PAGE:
New York City—Couch-jumping Tom Cruise may not be the first person you'd think of if you were looking for a partner to help you run a movie studio, but that's exactly what he's doing these days. He owns 15 percent of United Artists, with the remainder owned by MGM. Variety has reported that he has even made presentations to investors. The second film from the studio—since its virtual mothballing a few years ago—following Robert Redford's Lions For Lambs, is Valkyrie, the story of the 1944 assassination attempt on Adolf Hitler.
In a New York City hotel room, Cruise says that although he isn't running the studio on a day-to-day basis, he has taken on some responsibilities and is always conscious of the need to make movies that offer both artistic quality and the potential of box-office quantity. He says that he has never run a studio but he has produced a movie or two, with most faring well at the box office.
“I am not running the nuts and bolts, but you still have to know all that stuff,” he says. “And I have produced a lot of films. Mission Impossible was the first, and I produced all [three] of them and The Last Samurai. I think you always have to balance art and commerce. I am also a big believer in surrounding yourself with good people that you enjoy and respect. I have never had an exclusive deal as an actor or even producing films. I produced Last Samurai at Warner and I produced the others at Miramax, so I have experience at this, but I am an actor first and foremost.”
In Valkyrie, which opens Christmas Day (December 25), Cruise plays Col. Claus von Stauffenberg, who is recruited by a group of politicians and generals plotting to assassinate Hitler. They regard von Stauffenberg, who was severely injured in the North African campaign, as being respected enough to be able to get close to Hitler and his associates. He soon becomes a leader of the plot and works hard to gain Hitler's confidence. He knows that if he can get the Fí¼hrer to sign off on Operation Valkyrie, Hitler's emergency plan to stabilize the government in the event of his death, the group will not only be able to rid Germany of the dictator but it will have the power to take over the government afterward.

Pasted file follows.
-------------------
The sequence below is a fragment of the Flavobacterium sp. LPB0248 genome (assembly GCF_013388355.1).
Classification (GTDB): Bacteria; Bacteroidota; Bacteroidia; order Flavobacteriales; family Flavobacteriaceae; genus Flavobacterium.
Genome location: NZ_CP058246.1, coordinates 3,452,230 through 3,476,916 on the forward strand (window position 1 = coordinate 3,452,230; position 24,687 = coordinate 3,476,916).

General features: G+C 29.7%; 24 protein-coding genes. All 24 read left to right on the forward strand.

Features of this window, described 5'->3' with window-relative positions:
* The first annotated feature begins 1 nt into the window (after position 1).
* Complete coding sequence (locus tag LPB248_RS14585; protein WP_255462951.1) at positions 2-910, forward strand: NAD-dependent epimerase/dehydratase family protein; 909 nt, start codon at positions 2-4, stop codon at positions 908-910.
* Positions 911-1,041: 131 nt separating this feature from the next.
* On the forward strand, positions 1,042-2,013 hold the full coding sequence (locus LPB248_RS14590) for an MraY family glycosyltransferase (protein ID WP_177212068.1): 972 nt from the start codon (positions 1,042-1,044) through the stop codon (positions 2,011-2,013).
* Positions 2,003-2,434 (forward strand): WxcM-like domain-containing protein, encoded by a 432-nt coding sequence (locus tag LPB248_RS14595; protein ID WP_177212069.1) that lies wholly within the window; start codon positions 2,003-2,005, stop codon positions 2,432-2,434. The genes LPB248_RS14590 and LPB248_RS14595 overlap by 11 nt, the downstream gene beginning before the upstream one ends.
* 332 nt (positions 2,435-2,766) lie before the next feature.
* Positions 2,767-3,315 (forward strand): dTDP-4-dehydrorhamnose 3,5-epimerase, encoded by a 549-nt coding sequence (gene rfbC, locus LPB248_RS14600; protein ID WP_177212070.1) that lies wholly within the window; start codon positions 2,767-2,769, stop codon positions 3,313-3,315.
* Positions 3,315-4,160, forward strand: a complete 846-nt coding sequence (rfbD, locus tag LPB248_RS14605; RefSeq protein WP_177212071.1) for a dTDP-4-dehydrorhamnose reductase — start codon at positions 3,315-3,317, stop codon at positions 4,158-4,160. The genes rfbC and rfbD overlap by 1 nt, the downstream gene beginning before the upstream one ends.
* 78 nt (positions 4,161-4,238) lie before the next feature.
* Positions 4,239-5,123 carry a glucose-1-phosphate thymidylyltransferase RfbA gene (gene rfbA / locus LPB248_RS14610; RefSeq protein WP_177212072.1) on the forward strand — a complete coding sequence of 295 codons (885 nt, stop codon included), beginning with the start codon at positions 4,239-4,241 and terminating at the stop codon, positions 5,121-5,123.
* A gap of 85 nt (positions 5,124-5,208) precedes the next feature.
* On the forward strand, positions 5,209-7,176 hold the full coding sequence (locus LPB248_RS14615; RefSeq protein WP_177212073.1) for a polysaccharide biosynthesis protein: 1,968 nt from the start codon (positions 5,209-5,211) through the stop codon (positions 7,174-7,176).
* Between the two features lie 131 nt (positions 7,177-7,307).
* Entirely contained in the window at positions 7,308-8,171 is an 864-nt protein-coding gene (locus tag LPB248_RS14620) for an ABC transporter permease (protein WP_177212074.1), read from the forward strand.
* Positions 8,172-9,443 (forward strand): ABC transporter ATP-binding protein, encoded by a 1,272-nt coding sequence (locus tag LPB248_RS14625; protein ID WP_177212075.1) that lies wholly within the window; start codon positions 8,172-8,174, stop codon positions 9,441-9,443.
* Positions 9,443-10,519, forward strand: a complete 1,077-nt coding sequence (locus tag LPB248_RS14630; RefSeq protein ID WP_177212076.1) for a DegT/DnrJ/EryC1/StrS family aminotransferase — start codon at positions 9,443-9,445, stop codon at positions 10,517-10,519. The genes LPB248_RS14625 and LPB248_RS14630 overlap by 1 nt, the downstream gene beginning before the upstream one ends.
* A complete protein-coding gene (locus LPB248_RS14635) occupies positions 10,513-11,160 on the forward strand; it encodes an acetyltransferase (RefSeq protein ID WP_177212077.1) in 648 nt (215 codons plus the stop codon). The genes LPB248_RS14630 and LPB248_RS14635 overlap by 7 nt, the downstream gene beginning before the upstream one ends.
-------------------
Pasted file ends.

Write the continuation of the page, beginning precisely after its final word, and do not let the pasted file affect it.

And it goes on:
Valkyrie wasn't an easy movie to make. The German media assailed Cruise's Scientology beliefs, and because the government had already funded television movies about the assassination attempt, it didn't see why another feature about the subject was needed. However, Cruise and director Bryan Singer were convinced that it was a story that few people outside Germany were aware of. They also felt that most Americans believe that anyone involved in the German war effort was a Nazi.
“It was an important story that I felt should be told,” Cruise says. “It was surprising to me, because when I grew up wanting to kill Hitler and Nazis, I thought, ”˜Why didn't someone just shoot him?' I also thought Germans were Nazis, but von Stauffenberg had to watch as his son was indoctrinated into the Hitler Youth, even though he despised the Nazis.
“The Germans know the story intimately, but we wanted to tell it to a broad audience. I know that there have been things written about this film that were wrong in terms of the kind of film people expected it to be. For instance, when you say ”˜film about Germany in World War II', people think you are making a movie about the Holocaust. The Internet has accelerated these kinds of perceptions, as opposed to what we were doing artistically. In fact, even our friends who have seen this say, ”˜Hey, this is a suspense thriller.' And we said, ”˜What did you think we were doing?' ”
Although he's been a star for a quarter of a century, Cruise maintains that he's never taken his career for granted-and never placed it ahead of what matters to him most.
“When I was making Taps and Risky Business,” he says, “I wanted to enjoy those moments, because you don't know if it is going to end right there. I have always chosen things that were challenging, but I have always wanted to entertain an audience. I felt very privileged to do that.
“I feel fortunate to have that success, but personal success is raising my kids and my family. As much as I love movies, that has been the priority. I am happy that my family is doing well and is happy and healthy. That is the most important thing and always has been.”